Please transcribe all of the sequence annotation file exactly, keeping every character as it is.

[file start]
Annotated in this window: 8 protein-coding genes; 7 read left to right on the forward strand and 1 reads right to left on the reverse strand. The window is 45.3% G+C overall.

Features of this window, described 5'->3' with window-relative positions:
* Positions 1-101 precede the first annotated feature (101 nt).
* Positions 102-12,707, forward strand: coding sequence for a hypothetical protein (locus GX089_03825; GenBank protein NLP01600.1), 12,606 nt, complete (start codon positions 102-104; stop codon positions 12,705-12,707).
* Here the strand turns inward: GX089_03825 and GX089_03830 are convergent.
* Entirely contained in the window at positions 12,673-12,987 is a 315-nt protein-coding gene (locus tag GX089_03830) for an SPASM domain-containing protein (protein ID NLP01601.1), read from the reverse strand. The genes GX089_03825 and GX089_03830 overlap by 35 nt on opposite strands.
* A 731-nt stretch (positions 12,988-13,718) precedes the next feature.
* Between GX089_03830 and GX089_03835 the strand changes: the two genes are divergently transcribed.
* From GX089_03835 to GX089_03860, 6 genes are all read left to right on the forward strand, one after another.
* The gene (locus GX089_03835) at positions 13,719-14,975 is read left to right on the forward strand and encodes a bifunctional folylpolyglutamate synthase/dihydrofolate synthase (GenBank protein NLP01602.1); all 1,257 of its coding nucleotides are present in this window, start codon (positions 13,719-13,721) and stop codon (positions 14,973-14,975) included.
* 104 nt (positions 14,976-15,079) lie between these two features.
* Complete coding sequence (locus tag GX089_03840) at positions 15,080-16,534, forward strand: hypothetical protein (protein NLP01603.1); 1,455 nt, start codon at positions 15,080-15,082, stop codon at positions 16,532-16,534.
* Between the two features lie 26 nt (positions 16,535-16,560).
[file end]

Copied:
Annotated in this window: 8 protein-coding genes; 7 read left to right on the forward strand and 1 reads right to left on the reverse strand. The window is 45.3% G+C overall.

Features of this window, described 5'->3' with window-relative positions:
* Positions 1-101 precede the first annotated feature (101 nt).
* Positions 102-12,707, forward strand: coding sequence for a hypothetical protein (locus GX089_03825; GenBank protein NLP01600.1), 12,606 nt, complete (start codon positions 102-104; stop codon positions 12,705-12,707).
* Here the strand turns inward: GX089_03825 and GX089_03830 are convergent.
* Entirely contained in the window at positions 12,673-12,987 is a 315-nt protein-coding gene (locus tag GX089_03830) for an SPASM domain-containing protein (protein ID NLP01601.1), read from the reverse strand. The genes GX089_03825 and GX089_03830 overlap by 35 nt on opposite strands.
* A 731-nt stretch (positions 12,988-13,718) precedes the next feature.
* Between GX089_03830 and GX089_03835 the strand changes: the two genes are divergently transcribed.
* From GX089_03835 to GX089_03860, 6 genes are all read left to right on the forward strand, one after another.
* The gene (locus GX089_03835) at positions 13,719-14,975 is read left to right on the forward strand and encodes a bifunctional folylpolyglutamate synthase/dihydrofolate synthase (GenBank protein NLP01602.1); all 1,257 of its coding nucleotides are present in this window, start codon (positions 13,719-13,721) and stop codon (positions 14,973-14,975) included.
* 104 nt (positions 14,976-15,079) lie between these two features.
* Complete coding sequence (locus tag GX089_03840) at positions 15,080-16,534, forward strand: hypothetical protein (protein NLP01603.1); 1,455 nt, start codon at positions 15,080-15,082, stop codon at positions 16,532-16,534.
* Between the two features lie 26 nt (positions 16,535-16,560).